Stateside: Outdated energy infrastructure; utopian colony in the Thumb; the politics of preschool
Today on Stateside, how "energy resilient" is Michigan? We talk to the chair of the Michigan Public Service Commission about a newly-released assessment of the state's energy infrastructure. Plus, the rise and fall of a 19th century Chrsitian utopian society in Michigan's Thumb region.
Listen to the full show above or find individual segments below.
Report says Michigan needs to allow inspections of critical DTE, Consumers Energy infrastructure
- The demand for natural gas last winter during a polar vortex was unprecedented. Consumers Energy put out an urgent plea asking residents to turn down their thermostats to avoid overloading the state's energy grid. Afterwards, Governor Whitmer asked the Michigan Public Service Commission to do a statewide assessment of the state's "energy resiliency."
- Sally Talberg is the chair of the MPSC, and joins Stateside to talk about what that assessment found, and how we might make Michigan's energy infrastructure more resilient.
- In 2016, then Gov. Rick Snyder signed the controversial “Read by Grade Three” bill into law. It's meant to improve the reading and writing abilities of third grade students in Michigan. But if their scores don’t meet the mark, some children could be held back. As the law starts to take effect, Interlochen Public Radio’s Max Johnston reports some educators are frustrated with the changes the new law is bringing.
The politics of preschool: Why three governors have called for universal access and it hasn’t happened yet
- Over the past couple decades, the significance of early childhood learning on educational development has become common understanding. Three separate Michigan governors have pushed for expanded access to pre-Kindergarten programs. So why isn't preschool part of the public school offerings in Michigan yet?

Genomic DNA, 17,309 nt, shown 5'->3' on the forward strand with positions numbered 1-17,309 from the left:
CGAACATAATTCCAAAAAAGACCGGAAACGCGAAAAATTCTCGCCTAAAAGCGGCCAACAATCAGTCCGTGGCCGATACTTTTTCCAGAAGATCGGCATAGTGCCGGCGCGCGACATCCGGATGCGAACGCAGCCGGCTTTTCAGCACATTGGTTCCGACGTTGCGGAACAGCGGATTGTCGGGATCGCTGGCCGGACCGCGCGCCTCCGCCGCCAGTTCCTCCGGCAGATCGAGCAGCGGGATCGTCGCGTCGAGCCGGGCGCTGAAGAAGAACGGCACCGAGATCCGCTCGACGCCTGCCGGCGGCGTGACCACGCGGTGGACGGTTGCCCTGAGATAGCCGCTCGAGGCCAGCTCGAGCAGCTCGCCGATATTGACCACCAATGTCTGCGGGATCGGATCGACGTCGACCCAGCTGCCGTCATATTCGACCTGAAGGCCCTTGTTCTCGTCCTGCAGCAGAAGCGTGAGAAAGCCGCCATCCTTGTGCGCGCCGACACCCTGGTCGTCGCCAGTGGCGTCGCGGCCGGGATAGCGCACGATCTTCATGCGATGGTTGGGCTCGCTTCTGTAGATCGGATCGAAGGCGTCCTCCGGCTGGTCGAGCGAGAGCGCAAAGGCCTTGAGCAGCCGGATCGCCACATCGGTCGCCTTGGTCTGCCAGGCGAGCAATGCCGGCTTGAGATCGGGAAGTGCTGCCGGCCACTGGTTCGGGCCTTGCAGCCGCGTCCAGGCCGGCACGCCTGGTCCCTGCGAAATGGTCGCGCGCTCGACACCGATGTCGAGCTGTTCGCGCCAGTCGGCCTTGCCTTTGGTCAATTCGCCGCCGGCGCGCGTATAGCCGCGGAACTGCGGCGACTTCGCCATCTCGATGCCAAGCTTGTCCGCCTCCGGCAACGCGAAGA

- We discuss with Mike Flanagan, former superintendent of the Michigan Department of Education, and Brenda Resch, a former legislative chief of staff who worked for many years on education policy behind the scenes.
Ora Labora: The failed 19th century utopia in Michigan’s Thumb
- In the early 1860s, a German immigrant named Emil Baur founded the state’s first utopian community. He called it the Christian German Agricultural and Benevolent Society Ora et Labora. Today, it’s more commonly known as Ora Labora (the Latin words for pray and work).
- We talk to state archivist Mark Harvey, with the Michigan History Center, about the origin story of Ora Labora, and what caused its eventual collapse.
The story of a Michigan woman who risked her life to hide Dutch Jews from the Nazis
- You may not know her name, but during World War II, Diet Eman, her fiance, and a small circle of friends saved 60 Dutch Jews from being deported to Nazi death camps. Eman survived the war, and eventually made her way to West Michigan. She died in her home in Grand Rapids at age 99 earlier this month.
- We talk to James Schaap, co-author of Eman's 1994 memoir Things We Couldn't Say, about her extraordinary life and the impact her story has had.